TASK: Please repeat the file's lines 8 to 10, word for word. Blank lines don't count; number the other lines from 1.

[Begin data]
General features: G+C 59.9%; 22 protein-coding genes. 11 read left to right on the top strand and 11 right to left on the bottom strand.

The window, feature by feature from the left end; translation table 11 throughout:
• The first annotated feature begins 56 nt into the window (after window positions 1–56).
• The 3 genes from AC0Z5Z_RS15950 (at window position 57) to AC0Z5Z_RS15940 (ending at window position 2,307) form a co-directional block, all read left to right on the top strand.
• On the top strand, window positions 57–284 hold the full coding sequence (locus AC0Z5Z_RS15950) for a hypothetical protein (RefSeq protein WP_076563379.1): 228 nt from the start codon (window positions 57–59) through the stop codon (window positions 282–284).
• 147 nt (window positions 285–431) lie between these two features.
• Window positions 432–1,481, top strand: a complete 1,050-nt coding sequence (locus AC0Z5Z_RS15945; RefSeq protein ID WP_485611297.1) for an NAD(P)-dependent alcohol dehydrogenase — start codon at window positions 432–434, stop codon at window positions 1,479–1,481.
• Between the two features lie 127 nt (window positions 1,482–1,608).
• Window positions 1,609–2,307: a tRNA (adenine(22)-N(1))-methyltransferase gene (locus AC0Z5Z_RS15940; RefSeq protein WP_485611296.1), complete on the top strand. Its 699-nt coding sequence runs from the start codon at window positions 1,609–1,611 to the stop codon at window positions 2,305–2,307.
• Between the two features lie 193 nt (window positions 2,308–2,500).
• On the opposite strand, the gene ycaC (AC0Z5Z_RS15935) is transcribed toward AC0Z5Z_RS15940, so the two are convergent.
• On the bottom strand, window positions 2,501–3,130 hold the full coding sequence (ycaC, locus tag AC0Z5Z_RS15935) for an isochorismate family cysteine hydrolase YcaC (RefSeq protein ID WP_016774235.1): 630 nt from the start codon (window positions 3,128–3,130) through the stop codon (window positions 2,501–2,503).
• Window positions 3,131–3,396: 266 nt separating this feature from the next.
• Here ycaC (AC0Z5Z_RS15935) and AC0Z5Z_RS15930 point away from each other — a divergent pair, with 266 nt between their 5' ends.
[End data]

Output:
• Between the two features lie 127 nt (window positions 1,482–1,608).
• Window positions 1,609–2,307: a tRNA (adenine(22)-N(1))-methyltransferase gene (locus AC0Z5Z_RS15940; RefSeq protein WP_485611296.1), complete on the top strand. Its 699-nt coding sequence runs from the start codon at window positions 1,609–1,611 to the stop codon at window positions 2,305–2,307.
• Between the two features lie 193 nt (window positions 2,308–2,500).